It was inevitable that with the rise of neo-fascism in America brands would be forced to take sides and public stands on social issues.
- Sixty-four percent of US adults expect companies to set an example within their own organization when responding to racial injustice.
- Sixty-three percent want a brand’s communications to reflect the full diveristy of the country.
- Sixty-one percent want companies to make their products accessible and suitable to all communities.
- Sixty percent want brands to commit to addressing the root causes of racial inequality.
- Sixty percent want brands to acknowledge the problem of racial injustice exists.
- Fifty-eight percent want companies to inspire their customers and employees to get involved in addressing racial injustice.
- Fifty-eight percent want brands to advocate for racial equality.
- Fifty-seven percent want brands to educate the public on racial injustice.
It is surprising how quickly attitudes have changed. It was a mere four years ago when 49ers quarterback Colin Kaepernick took a knee during the national anthem to protest police brutality.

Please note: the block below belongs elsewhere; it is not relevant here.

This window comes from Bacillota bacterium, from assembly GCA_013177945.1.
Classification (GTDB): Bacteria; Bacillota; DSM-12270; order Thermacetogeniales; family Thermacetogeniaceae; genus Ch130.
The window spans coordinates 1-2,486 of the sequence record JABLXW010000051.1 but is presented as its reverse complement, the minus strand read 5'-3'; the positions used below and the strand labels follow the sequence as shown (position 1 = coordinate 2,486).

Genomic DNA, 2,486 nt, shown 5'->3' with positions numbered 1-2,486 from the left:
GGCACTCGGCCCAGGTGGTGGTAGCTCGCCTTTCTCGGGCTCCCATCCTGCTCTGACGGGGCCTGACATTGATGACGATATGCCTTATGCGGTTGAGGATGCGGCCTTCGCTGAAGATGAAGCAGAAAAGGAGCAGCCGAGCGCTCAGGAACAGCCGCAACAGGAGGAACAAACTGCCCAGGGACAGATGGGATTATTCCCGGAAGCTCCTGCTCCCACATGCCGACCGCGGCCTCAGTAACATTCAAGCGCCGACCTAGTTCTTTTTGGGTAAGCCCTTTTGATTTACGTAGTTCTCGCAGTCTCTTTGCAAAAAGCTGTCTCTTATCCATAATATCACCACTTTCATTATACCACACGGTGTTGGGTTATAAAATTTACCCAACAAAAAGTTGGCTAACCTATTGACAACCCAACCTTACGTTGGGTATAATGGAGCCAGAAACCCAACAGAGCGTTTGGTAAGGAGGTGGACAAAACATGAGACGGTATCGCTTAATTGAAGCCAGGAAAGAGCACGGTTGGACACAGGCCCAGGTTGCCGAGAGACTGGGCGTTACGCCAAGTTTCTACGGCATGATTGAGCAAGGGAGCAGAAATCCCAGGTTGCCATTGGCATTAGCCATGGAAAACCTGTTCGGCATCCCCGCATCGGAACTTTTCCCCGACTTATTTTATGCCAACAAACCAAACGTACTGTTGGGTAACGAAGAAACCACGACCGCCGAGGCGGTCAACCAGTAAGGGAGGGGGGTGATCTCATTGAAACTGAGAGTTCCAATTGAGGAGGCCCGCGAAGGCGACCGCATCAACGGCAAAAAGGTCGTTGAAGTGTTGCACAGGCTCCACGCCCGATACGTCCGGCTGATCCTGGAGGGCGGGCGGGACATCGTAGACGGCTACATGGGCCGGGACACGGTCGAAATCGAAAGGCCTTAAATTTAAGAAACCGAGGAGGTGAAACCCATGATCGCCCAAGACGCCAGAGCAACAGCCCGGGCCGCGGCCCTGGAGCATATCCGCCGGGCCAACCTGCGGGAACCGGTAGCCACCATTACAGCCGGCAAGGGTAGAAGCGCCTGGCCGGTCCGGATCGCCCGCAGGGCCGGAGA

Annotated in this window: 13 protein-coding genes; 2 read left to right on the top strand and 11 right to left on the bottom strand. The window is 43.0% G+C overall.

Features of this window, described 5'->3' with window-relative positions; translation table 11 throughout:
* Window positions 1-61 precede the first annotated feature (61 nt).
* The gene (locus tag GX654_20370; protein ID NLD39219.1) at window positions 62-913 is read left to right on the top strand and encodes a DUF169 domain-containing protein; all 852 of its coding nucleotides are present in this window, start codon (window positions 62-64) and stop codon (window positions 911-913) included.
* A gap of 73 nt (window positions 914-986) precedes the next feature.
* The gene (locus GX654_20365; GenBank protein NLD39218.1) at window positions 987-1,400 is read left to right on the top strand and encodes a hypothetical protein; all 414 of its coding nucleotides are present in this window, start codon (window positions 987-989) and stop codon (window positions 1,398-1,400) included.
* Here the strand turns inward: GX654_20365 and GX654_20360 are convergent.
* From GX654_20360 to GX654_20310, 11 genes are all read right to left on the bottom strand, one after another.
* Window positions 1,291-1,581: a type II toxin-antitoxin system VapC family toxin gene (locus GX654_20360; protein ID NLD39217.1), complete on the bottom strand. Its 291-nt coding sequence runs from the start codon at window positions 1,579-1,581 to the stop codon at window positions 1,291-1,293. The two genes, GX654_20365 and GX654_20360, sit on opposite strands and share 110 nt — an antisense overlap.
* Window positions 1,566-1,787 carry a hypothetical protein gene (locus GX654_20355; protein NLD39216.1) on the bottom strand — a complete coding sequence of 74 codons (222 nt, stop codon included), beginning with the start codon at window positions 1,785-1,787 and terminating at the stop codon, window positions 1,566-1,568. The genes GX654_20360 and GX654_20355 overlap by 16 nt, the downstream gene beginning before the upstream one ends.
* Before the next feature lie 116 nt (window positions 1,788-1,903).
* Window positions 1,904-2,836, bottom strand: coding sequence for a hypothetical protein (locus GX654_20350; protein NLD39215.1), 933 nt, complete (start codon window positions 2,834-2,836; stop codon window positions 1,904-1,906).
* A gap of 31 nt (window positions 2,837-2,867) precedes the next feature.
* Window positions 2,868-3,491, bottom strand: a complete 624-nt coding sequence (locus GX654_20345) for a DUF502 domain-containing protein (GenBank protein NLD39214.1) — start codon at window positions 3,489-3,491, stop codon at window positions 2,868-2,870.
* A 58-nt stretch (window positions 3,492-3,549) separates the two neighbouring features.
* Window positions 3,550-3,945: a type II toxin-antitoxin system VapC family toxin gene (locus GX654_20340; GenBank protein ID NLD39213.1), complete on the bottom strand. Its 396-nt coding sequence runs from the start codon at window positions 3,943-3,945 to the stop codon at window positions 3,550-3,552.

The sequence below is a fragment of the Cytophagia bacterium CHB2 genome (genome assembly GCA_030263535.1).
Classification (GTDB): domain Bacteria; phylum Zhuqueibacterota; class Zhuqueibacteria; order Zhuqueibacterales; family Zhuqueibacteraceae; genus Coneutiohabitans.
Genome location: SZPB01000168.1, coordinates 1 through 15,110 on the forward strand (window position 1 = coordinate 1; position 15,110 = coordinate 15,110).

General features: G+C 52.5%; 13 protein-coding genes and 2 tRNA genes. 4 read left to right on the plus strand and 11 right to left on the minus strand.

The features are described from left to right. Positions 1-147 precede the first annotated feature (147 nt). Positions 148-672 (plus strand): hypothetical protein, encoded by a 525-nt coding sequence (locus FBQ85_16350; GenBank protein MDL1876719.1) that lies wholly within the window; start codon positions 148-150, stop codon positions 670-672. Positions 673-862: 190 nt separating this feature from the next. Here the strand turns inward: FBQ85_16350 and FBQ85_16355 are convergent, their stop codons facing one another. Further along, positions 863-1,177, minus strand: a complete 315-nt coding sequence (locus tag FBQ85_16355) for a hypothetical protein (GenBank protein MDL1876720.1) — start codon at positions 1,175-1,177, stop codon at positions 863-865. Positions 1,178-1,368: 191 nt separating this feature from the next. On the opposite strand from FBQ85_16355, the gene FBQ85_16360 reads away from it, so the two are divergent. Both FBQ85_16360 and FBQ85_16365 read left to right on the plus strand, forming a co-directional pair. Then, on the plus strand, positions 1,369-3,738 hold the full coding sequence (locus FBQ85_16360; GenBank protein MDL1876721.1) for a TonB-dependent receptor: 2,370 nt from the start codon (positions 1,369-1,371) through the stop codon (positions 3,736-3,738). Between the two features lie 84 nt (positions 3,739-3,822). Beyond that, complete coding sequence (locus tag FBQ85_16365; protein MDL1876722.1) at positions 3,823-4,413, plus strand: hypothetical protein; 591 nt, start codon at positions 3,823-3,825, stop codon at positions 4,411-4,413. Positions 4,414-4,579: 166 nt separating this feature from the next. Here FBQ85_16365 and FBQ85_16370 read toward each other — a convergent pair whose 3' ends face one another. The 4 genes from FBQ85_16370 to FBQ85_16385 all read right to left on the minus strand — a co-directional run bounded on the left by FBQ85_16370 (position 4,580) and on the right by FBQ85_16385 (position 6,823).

Two years later, Nike took all kinds of heat for featuring Kaepernick in a commercial.
But it took the graphic, recorded evidence of George Floyd’s murder at the hands of Minneapolis police officers and the protests against police brutality that followed to open the eyes of a wide swath of the American public to the injustices that still exist in our society.
This event sparked a moral reckoning that appears to have shifted public opinion profoundly and to the point that brands must acknowledge and respond.
Danielle DeLauro, executive vice president of Vab, an organization that provides video advertising insights to marketers and agencies, joins eMarketer co-founder and Insider Intelligence chief evangelist Geoff Ramsey to discuss the role of brands in addressing social issues and the importance of video to drive messaging about diversity and inclusion.